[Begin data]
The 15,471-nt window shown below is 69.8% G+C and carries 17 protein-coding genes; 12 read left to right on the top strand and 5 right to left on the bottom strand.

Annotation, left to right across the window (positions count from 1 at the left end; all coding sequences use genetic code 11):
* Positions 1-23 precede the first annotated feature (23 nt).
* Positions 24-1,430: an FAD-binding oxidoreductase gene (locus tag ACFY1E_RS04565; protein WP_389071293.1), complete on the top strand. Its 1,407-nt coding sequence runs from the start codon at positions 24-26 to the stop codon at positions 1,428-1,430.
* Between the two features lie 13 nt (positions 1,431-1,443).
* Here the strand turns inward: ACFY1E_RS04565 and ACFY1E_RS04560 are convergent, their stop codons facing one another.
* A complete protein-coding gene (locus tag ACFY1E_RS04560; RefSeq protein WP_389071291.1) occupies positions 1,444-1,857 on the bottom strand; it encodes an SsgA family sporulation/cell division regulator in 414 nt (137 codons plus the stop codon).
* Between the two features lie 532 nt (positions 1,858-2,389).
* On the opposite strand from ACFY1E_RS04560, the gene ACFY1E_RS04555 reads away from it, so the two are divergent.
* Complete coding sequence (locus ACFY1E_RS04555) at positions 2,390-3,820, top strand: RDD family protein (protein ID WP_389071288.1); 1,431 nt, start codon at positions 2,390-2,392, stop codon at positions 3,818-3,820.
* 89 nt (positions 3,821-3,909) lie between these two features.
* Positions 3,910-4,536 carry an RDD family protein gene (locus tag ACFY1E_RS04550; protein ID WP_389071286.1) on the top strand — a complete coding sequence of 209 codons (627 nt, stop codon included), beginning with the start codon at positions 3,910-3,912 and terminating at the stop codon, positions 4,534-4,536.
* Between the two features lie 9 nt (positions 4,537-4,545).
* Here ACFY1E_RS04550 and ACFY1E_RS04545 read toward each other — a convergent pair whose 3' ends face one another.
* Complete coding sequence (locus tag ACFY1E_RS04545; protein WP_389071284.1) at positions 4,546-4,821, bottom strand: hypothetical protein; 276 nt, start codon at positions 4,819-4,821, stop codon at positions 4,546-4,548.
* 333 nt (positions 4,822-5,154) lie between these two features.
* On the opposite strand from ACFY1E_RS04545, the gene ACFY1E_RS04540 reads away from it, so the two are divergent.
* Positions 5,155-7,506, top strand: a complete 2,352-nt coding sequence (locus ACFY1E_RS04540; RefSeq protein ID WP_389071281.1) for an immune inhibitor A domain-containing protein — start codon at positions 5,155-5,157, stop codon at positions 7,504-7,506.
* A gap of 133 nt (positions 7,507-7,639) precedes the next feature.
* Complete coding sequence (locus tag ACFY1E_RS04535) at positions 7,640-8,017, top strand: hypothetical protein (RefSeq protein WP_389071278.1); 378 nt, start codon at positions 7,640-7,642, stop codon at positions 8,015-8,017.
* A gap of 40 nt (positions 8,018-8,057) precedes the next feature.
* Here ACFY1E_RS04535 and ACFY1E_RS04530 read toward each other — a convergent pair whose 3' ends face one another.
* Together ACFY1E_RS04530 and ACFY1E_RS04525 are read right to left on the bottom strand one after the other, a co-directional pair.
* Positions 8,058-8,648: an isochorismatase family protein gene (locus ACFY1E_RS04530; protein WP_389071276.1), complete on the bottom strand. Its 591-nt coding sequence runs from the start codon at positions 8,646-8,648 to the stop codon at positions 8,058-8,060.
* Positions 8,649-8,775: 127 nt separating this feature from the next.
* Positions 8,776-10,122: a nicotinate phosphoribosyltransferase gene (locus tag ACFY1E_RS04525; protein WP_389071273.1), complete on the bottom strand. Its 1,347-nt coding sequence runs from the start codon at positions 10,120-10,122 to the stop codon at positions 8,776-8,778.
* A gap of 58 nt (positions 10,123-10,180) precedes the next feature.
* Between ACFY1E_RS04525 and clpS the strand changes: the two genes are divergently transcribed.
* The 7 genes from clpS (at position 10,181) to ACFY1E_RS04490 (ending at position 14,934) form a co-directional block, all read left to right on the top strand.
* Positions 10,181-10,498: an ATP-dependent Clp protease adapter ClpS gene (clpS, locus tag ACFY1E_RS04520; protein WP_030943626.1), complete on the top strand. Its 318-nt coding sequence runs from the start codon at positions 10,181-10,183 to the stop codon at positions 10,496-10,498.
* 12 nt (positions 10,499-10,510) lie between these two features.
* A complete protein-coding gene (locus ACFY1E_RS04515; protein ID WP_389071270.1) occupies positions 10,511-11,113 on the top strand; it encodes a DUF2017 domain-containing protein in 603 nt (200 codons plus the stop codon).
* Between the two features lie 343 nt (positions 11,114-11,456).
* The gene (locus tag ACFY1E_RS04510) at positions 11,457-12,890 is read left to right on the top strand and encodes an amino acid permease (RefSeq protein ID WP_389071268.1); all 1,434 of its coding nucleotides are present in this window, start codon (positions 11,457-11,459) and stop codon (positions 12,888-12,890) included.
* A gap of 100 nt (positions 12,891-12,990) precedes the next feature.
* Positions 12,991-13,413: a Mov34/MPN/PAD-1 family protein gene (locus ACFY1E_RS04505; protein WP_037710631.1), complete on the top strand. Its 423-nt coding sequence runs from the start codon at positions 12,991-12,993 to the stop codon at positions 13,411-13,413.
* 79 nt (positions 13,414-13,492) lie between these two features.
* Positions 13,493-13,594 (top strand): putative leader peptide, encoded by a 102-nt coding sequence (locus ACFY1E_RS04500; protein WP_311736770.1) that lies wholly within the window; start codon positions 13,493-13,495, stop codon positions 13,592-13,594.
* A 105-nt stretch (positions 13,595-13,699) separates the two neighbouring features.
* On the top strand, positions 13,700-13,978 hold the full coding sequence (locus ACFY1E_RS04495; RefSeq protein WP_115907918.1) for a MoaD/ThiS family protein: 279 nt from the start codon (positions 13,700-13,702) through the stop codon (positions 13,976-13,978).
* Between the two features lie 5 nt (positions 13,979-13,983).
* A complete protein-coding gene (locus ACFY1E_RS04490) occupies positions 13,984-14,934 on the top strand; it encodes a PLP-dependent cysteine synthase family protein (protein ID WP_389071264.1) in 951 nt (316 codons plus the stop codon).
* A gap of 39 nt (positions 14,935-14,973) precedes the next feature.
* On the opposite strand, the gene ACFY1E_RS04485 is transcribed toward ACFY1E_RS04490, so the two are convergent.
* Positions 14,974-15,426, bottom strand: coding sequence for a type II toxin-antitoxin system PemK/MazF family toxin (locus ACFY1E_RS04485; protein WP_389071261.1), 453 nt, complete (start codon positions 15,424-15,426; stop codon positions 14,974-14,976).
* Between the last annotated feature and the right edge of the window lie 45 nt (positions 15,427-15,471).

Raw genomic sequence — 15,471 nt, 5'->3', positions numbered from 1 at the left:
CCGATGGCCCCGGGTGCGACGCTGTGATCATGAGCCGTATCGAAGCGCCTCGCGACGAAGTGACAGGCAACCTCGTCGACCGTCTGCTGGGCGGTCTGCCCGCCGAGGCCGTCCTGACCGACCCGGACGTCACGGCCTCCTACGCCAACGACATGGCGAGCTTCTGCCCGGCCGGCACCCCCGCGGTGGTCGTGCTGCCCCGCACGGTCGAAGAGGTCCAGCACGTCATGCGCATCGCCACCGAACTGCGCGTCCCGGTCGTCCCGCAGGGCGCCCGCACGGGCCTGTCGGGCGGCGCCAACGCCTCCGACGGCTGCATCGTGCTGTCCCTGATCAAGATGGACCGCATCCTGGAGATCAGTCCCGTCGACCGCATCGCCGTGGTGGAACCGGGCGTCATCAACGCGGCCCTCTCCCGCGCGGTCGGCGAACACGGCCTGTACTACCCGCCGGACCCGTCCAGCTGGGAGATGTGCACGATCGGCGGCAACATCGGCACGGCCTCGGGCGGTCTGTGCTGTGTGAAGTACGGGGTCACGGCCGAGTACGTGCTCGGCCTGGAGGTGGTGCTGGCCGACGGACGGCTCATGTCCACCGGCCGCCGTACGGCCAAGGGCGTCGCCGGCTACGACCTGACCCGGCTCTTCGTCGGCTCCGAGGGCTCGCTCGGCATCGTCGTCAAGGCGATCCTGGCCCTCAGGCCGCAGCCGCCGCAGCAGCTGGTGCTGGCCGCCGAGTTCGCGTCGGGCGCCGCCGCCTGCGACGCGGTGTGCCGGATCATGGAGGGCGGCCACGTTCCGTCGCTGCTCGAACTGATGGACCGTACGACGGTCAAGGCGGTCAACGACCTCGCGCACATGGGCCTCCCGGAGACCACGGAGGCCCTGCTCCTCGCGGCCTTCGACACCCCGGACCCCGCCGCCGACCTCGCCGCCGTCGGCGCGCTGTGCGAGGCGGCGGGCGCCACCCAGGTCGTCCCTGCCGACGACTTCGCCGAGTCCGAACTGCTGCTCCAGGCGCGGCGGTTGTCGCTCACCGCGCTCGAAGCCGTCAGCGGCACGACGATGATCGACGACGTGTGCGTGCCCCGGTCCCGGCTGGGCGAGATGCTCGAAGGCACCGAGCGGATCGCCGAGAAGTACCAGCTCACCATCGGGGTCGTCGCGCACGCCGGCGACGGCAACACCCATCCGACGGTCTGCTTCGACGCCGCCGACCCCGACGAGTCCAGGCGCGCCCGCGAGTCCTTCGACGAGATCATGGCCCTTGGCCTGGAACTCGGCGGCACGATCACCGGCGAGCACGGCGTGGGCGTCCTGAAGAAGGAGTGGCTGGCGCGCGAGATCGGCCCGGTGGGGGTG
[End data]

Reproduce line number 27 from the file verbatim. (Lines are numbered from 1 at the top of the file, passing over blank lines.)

* A gap of 58 nt (positions 10,123-10,180) precedes the next feature.